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NewTrinidad
12-29-2008, 07:22 AM
I am having the basement apartment of my 1920 row house renovated and am concerned with the way the contractor has framed the bath. Is it OK to have a light switch the opposite side of a shower faucet?

http://farm4.static.flickr.com/3127/3147756814_24c44ba9d7.jpg

http://farm4.static.flickr.com/3233/3147756902_74b8b35c0e.jpg

http://farm4.static.flickr.com/3264/3147756856_b7d7a94d7a.jpg

jwelectric
12-29-2008, 07:57 AM
There is no problem with this installation

Old Coot
12-29-2008, 11:50 AM
I'd be much more concerned about the excessive number of copper plumbing fittings and their solder joints.

Ian Gills
12-29-2008, 11:51 AM
I do not like the way the cables entering the metal wall box appear not to have been secured to it but that is not the plumber's problem.

frenchie
12-29-2008, 11:56 AM
It looks like the kind of box with integral clamps.

(google image search...)

like this:

rgsgww
12-29-2008, 04:22 PM
That conduit looks pretty bad.

Alectrician
12-29-2008, 06:40 PM
As long as you use drywall/backer board/tile....no problem.:rolleyes:


And wipe those joints next time.

Wet_Boots
12-29-2008, 07:00 PM
With a rental unit being renovated, I wonder if the old electrical work is being reviewed. That kind of BX cable often goes with 2-wire outlets.

frenchie
12-29-2008, 08:59 PM
That conduit looks pretty bad.

I don't think that's conduit. Looks like old cloth-wrapped, to me. Around here, I see this mix a lot - places built in the 30's-50's, remodelled in the 60's-70's, look exactly like that picture.

I'll hazard a guess: that's a kitchen countertop outlet on the other side. Power's coming in from that cloth-wrapped wire on the left, and the BX is tapping in to run another kitchen outlet. So the kitchen looks modern-code-compliant, plenty of outlets, but there's actually only 1 circuit. You can't run a kettle at the same time as a toaster, even if they're on opposite countertops.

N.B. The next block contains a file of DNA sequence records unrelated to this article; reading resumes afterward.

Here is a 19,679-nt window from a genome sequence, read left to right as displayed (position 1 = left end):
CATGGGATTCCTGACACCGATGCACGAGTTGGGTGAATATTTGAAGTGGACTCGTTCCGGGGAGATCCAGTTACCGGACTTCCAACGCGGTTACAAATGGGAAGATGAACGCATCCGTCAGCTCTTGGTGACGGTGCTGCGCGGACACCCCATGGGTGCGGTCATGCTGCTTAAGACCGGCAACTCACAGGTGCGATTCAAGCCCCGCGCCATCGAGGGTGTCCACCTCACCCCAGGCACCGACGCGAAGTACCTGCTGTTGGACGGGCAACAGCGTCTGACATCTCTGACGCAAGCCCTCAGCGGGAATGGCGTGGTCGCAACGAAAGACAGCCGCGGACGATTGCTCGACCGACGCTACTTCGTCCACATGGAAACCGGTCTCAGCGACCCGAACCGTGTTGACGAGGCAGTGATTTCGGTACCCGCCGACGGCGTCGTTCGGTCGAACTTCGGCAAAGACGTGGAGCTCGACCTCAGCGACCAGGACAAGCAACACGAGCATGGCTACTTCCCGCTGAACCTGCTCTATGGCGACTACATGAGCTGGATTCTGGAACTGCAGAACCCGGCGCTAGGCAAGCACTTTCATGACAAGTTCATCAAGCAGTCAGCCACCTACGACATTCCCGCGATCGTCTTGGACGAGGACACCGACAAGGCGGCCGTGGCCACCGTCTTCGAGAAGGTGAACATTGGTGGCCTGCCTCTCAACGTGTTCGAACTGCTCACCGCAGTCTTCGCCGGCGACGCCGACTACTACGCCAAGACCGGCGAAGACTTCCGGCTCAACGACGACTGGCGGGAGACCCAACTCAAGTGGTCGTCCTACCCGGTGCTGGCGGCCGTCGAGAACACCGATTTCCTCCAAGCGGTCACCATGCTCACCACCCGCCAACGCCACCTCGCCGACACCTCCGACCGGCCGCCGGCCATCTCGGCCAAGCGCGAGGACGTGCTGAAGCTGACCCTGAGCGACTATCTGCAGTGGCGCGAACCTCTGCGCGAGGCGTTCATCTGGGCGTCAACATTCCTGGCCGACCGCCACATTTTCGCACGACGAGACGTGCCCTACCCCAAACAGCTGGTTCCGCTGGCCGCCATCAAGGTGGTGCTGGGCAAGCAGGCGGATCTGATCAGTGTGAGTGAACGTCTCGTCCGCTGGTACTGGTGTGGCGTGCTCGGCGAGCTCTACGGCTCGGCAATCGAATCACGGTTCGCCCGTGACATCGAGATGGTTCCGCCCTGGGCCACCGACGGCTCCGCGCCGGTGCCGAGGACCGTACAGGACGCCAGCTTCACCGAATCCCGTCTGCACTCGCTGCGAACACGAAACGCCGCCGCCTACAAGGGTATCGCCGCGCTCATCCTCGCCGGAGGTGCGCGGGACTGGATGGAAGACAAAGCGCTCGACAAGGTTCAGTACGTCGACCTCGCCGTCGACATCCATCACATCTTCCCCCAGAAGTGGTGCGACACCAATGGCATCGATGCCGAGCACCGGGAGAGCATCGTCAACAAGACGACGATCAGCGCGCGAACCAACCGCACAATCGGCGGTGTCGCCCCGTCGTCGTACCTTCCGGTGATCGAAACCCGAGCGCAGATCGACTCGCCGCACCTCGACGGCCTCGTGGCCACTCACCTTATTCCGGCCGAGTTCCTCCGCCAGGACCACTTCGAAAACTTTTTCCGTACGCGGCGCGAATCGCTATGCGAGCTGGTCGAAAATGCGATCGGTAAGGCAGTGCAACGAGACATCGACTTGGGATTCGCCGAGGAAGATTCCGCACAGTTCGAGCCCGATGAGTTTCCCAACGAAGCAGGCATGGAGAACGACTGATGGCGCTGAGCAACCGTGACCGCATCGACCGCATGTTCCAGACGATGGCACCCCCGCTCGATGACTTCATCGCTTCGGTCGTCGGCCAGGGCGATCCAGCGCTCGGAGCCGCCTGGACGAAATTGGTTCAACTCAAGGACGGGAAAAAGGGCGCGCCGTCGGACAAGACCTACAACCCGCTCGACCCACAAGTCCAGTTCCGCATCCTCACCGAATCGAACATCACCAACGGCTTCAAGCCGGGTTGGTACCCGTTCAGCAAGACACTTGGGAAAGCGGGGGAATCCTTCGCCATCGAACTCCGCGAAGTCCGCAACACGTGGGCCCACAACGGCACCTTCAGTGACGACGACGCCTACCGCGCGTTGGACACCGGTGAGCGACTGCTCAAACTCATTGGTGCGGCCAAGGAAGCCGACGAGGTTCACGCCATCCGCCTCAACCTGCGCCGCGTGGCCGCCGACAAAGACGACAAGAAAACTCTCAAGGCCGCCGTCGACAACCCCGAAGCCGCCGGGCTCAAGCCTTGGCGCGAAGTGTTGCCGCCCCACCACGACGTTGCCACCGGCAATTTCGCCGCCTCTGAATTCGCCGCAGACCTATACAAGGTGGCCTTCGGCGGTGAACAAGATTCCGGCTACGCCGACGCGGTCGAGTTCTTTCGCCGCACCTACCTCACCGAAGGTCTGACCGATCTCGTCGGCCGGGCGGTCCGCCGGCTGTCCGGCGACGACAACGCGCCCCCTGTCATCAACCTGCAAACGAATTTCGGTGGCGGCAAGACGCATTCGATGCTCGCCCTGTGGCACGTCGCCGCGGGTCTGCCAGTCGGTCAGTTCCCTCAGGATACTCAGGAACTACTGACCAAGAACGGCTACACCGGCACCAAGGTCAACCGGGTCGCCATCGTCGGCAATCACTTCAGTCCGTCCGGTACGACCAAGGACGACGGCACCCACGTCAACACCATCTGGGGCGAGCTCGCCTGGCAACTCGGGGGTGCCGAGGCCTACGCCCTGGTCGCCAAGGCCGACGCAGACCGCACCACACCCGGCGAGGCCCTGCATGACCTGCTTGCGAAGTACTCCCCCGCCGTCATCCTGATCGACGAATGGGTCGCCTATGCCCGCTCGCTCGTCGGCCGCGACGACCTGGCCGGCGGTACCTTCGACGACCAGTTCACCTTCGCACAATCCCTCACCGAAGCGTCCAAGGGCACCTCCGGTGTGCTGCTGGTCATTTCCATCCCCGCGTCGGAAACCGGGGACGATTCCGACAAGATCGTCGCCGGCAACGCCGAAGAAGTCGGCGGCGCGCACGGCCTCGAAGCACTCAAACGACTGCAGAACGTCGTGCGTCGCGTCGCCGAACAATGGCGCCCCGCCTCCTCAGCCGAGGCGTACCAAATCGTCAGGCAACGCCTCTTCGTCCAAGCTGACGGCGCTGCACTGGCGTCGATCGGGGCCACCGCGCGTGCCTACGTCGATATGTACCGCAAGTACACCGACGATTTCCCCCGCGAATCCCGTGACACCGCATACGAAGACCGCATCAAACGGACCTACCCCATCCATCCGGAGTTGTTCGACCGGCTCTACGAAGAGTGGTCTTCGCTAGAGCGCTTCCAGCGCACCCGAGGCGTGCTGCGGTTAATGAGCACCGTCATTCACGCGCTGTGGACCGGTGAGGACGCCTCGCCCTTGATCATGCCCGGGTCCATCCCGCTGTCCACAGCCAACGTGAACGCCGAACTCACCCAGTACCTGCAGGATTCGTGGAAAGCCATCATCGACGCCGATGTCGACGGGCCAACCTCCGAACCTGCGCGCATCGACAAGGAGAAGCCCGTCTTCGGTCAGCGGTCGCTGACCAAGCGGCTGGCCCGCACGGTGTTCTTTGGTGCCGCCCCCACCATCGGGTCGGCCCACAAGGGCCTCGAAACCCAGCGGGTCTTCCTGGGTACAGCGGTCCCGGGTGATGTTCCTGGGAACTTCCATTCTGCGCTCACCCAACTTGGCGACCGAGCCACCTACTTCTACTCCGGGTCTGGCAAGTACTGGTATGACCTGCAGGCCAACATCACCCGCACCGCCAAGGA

That's what I see a lot, anyways...



I am having the basement apartment of my 1920 row house renovated and am concerned with the way the contractor has framed the bath. Is it OK to have a light switch the opposite side of a shower faucet?


Your shower control should be screwed into a solid piece of wood, attached solidly to the studs on either side. So should that electrical box...




And wipe those joints next time. There's some debate about that, I just discovered in the plumbing forum.

hj
12-30-2008, 06:46 AM
It does not appear that a "plumber" installed the faucet, otherwise he would not have used the female adapters on the faucet. He would have soldered the tubing directly into the shower body, thus eliminating four potential leak points.

NewTrinidad
12-30-2008, 08:38 PM
Thanks for everyone's reply! Your comments have been very helpful.

One wire is cloth and the other is conduit. The electrical box is a light switch to the ceiling light. which is just a hallway between the bedroom and the living room. The basement apartment has not been occupied in decades and there are very few outlets so I will need to run new circuits, ESP the kitchen as one poster pointed out.

Thanks again!

frenchie
12-31-2008, 11:40 AM
So I guessed wrong, huh? :D


As long as you're going to be running new circuits, and have all the walls open, get the electrician to replace that old cloth-wrapped. It's pretty rare that the rubber insulation isn't brittle and/or damaged by now. Nothing worse than finishing the job, walls all closed up, and suddenly a circuit conks out...